Before we apply the filters, let’s cover what a capital gain is.  A capital gain happens when a business sells a long term asset, and the gain (or loss) is the difference between the sale price and whatever the depreciated book value of the item was at the time of the sale.  For example, if you bought a piece of equipment originally for $1,000,000, and since origination, you have depreciated $600,000, now the book value of the item is $400,000.  If you sell the item for $700,000, the $300,000 difference between the sale price and the book value will be listed as a capital gain on the business’s income statement.

 

Let’s run it through our filters:

  1. Is it stable? No, capital gains happen sporadically when a business sells a asset that is not in their normal course of business
  2. Is it recurring? No, capital gains tend to be one-off income (or expenses)
  3. Is it likely to continue? No, again capital gains are infrequent

 

Result: Exclude that income

 

Scenario 2: Atypical expense

You have a business applicant who gives you a few of their tax returns, and your eyes quickly navigate to the net income for the most recent year, and you see a large negative number, crap.  You begin to wonder what caused the negative income.  Flipping between the prior tax returns, it appears revenue and gross profit are about the same as prior years.  Then you notice the most recent year’s expenses had a large jump, and after running through the list, you identify repairs and maintenance as the biggest contributor.  What do you do?  Well, first things first, you need to talk with the customer, and figure out what happened.  Here is what the customer says: last year they had older piece of machinery that had some major troubles (and expense).  After spending a boatload on fixing the equipment, they ultimately decided to replace the piece of equipment with a new version since the repairs didn’t work.  Now what do you do?  Let’s run the filter (because yes, you should do this on their expenses as well):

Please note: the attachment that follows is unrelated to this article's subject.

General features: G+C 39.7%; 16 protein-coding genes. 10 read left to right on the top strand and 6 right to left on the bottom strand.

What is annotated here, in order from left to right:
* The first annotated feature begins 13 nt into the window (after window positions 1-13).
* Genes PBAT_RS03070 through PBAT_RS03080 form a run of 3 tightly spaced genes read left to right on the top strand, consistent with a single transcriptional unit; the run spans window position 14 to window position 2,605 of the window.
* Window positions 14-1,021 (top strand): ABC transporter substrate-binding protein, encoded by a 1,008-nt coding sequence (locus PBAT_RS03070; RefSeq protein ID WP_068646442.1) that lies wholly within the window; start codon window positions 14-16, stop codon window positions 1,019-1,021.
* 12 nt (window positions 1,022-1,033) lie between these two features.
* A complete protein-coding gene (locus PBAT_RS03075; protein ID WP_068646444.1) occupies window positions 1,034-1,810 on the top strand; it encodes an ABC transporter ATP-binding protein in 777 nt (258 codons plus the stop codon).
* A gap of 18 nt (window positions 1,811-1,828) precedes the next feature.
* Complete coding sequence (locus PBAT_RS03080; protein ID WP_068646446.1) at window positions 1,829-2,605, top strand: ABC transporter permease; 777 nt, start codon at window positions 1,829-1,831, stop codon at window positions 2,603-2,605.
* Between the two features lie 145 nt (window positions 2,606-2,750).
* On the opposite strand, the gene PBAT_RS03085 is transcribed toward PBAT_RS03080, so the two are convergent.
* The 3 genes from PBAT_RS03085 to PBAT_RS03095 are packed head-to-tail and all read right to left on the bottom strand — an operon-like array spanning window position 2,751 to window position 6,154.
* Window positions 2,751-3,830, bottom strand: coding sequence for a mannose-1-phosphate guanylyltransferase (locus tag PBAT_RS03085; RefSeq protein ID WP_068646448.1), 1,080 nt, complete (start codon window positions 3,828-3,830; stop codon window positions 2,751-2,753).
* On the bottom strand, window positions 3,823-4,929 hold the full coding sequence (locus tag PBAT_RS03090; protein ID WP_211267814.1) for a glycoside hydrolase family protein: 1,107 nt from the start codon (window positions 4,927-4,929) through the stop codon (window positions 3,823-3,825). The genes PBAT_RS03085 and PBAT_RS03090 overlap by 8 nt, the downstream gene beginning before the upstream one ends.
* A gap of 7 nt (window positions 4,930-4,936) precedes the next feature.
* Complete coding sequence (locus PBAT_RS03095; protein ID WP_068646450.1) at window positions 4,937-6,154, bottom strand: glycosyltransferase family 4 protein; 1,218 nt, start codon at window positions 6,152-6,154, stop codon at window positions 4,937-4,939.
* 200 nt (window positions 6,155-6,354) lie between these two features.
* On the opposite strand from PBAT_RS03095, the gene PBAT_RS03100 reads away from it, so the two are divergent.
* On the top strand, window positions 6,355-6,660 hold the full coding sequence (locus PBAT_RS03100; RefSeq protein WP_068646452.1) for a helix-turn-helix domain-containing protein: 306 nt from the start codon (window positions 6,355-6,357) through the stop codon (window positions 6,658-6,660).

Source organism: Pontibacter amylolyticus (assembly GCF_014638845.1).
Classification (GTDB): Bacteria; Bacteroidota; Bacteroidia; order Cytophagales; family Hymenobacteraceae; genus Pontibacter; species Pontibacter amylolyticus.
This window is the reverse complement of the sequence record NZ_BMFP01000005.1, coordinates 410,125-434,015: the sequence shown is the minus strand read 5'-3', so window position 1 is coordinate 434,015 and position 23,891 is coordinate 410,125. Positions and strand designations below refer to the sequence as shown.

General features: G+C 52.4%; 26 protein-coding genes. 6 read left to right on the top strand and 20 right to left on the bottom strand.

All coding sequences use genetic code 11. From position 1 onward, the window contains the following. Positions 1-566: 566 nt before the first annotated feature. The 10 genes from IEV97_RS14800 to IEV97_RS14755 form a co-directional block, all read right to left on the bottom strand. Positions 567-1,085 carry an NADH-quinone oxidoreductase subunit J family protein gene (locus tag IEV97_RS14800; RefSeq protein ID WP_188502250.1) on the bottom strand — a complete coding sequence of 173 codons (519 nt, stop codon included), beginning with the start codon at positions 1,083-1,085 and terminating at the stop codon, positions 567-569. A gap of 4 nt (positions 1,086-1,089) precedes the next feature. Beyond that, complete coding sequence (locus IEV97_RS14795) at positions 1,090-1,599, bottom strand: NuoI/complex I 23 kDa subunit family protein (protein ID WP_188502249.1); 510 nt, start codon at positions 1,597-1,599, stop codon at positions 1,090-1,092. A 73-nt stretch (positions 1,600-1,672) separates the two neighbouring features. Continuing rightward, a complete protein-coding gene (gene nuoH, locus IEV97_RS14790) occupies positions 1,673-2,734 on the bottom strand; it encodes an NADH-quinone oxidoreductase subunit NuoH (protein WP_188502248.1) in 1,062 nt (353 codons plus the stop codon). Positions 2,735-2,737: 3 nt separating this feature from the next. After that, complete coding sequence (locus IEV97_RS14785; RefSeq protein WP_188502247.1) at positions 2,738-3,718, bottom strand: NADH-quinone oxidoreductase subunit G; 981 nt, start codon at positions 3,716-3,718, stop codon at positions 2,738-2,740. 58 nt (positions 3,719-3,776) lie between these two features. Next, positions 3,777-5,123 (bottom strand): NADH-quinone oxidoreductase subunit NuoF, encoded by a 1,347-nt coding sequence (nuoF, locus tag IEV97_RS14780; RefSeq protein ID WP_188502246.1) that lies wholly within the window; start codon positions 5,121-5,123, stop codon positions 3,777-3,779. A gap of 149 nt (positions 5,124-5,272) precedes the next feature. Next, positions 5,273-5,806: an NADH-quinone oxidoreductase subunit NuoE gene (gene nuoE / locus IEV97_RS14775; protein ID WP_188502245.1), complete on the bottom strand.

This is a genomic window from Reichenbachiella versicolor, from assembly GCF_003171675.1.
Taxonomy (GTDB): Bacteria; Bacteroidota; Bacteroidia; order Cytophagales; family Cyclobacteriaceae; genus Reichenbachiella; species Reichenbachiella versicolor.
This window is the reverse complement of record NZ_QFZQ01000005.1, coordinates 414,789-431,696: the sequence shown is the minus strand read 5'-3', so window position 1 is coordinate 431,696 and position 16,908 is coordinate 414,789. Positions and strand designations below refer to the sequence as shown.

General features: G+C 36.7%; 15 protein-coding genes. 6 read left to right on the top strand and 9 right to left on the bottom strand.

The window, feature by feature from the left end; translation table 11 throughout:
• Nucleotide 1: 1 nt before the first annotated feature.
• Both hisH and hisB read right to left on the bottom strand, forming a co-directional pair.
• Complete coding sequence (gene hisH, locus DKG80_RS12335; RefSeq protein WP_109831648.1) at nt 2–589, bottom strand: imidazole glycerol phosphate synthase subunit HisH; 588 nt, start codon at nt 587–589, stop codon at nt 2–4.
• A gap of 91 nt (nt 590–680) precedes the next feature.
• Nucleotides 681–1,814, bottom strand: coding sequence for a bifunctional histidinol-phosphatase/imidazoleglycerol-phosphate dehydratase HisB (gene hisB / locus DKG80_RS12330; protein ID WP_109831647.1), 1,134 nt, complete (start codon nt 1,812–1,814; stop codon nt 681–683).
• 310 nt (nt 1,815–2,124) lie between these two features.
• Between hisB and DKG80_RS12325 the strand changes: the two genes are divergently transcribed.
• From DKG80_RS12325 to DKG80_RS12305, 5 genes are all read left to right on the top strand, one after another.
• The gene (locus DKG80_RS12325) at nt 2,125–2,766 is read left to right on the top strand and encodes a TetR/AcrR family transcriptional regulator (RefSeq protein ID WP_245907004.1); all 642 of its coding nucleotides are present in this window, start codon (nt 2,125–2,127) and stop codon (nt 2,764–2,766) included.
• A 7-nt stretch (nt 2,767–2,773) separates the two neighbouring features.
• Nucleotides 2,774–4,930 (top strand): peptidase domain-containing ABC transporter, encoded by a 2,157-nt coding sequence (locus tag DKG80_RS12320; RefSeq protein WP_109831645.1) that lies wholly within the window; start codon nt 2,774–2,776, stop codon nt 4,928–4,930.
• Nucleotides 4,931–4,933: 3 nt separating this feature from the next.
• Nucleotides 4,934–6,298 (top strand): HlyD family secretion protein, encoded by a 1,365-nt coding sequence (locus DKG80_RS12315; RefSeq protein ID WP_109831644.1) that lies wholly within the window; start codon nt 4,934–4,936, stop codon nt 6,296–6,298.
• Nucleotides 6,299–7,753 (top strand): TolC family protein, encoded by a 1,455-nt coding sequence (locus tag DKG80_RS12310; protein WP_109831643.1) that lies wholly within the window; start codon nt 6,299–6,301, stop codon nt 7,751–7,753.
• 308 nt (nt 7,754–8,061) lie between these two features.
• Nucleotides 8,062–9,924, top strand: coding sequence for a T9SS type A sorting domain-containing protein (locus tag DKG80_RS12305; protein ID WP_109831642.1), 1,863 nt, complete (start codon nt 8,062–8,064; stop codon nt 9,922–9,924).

Stable: No - sounds like this was an abnormally high expense in that year

Recurring: No - It sounds like prior years were much more manageable

Likely to Continue: No - They ultimately replaced the machine; so there shouldn’t be the same worry for the coming year.

 

Result: Exclude the Expense

 

Why does this matter

In my past we had a customer who continually struggled.  This customer could never consistency produce a profit, and the bank had a decently large loan relationship which causes a bunch of heartburn.  Given the bank’s strong filter for loan quality, it surprised me they had a customer who has had such consistent problems; so I got curious and looked back at the customer at the time the loan was originated.  On that presentation, the customer for the current (but not prior) years had an adequate DSCR; so the loan got approved.  I took a look at the income statement, and for that year, they had a large positive income, but it was due to a large capital gain from the sale of some excess land they didn’t use next to their facility.  Had land sales been a stable source of profits in the past? No. Was a land sale something they had done before? No.  Did they have more land to sell in the future? No.  Should the bank of excluded that income? Yep.  Did the bank wish they didn’t have this relationship?  You better believe it.